Consumers are increasingly concerned about data protection
Over 18 months have passed since the General Data Protection Regulations (GDPR) came into force. In the two years prior and time since, we’ve seen a lot of change in the data and marketing industry – not to mention the UK’s political climate.
The constant appears to be the ongoing battle between global businesses, with an interest in our data, and the regulators trying to protect consumers’ privacy.
Much of this discourse is pushing us towards increased scrutiny regarding global data regulations, digital marketing, social platforms and many more of the connected experiences we increasingly engage with every day.
Something isn’t quite right
However, the fact remains that many of the data and tech power players are still largely able to write their own rules, with single nation regulators outgunned in this fight compared to these global giants.
Despite the media fanfare in May 2018 and the hard work that went on across the industry to get organisations ready for the new laws, it hasn’t taken long for the topic of privacy to quickly return to something discussed by compliance and legal departments.
Too many organisations still view their obligations as just that: a set of things they have to do. The adversarial nature of much of this discourse around data and a defensive approach to compliance is only making things worse.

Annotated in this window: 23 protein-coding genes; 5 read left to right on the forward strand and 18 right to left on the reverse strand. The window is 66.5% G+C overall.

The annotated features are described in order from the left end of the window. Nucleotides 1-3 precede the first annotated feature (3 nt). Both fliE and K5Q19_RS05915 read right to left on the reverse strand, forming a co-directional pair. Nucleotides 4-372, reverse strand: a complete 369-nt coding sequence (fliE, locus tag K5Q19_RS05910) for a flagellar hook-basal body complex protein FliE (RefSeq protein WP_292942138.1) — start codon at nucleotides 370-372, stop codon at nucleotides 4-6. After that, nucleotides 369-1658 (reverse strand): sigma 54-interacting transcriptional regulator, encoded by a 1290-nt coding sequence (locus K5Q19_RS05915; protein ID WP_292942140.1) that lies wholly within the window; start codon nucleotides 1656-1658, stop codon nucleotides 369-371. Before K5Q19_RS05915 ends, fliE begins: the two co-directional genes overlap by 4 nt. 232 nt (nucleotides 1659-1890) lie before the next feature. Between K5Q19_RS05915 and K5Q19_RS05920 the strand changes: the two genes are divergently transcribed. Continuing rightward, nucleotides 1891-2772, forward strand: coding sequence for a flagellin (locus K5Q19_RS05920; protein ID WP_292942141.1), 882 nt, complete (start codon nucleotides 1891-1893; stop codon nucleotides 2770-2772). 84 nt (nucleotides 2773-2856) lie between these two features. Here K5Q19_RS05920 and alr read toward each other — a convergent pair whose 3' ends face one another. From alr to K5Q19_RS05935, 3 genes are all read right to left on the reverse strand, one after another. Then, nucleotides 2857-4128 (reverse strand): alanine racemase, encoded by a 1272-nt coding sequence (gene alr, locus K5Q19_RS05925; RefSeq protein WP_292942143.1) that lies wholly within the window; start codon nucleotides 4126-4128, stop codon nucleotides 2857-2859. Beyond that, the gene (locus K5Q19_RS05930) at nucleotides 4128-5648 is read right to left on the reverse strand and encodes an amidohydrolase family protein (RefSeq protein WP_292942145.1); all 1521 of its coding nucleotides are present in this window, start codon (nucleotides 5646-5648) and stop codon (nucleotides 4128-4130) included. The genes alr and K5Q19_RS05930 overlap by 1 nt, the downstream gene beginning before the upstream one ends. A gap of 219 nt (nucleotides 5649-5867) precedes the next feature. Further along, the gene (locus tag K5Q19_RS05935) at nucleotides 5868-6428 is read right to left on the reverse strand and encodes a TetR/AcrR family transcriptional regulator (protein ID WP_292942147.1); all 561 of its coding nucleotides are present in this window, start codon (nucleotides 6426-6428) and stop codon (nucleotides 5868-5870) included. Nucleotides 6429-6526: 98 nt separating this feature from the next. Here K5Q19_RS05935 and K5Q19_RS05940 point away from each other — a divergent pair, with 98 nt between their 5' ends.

In a world of fake news and lack of trust in industries or institutions we once held dear, the awareness among the public that something isn’t quite right is growing.
These have been been the first signs that some organisations may not be the custodians of our data that we – as consumers – would hope. As the ICO continues to announce the results of these and other cases, the unrest among customers will only increase.
Customers are your most valuable asset
A narrow view of compliance, with laws like the GDPR and now the California Consumer Privacy Act (CCPA), as simply a set of legal obligations ignores the principles of accountability, fairness and transparency that underpin these rules.
It also means organisations are left fighting fires as they spark into flame in the hope there aren’t any burning their house down just out of sight, rather than taking a proactive approach.
The only way to stop people from using their rights as weapons against the organisations they distrust or simply have had a bad experience with, as we saw last year, is changing the conversation.
We must, as an industry, put the customer at the heart of our organisations’ practices. We need to stop treating people and their data like legal disputes and a little more like fellow human beings.
What must businesses do to address this?
This means taking practical steps towards real transparency of data processing, ceding control to consumers, and rebalancing the relationship between the business and its customers.
This final point is essentially fairness. It is something that can be easily translated to the general public in a way everyone can understand and may go some way to resolving the trust problem our data-driven economy has today.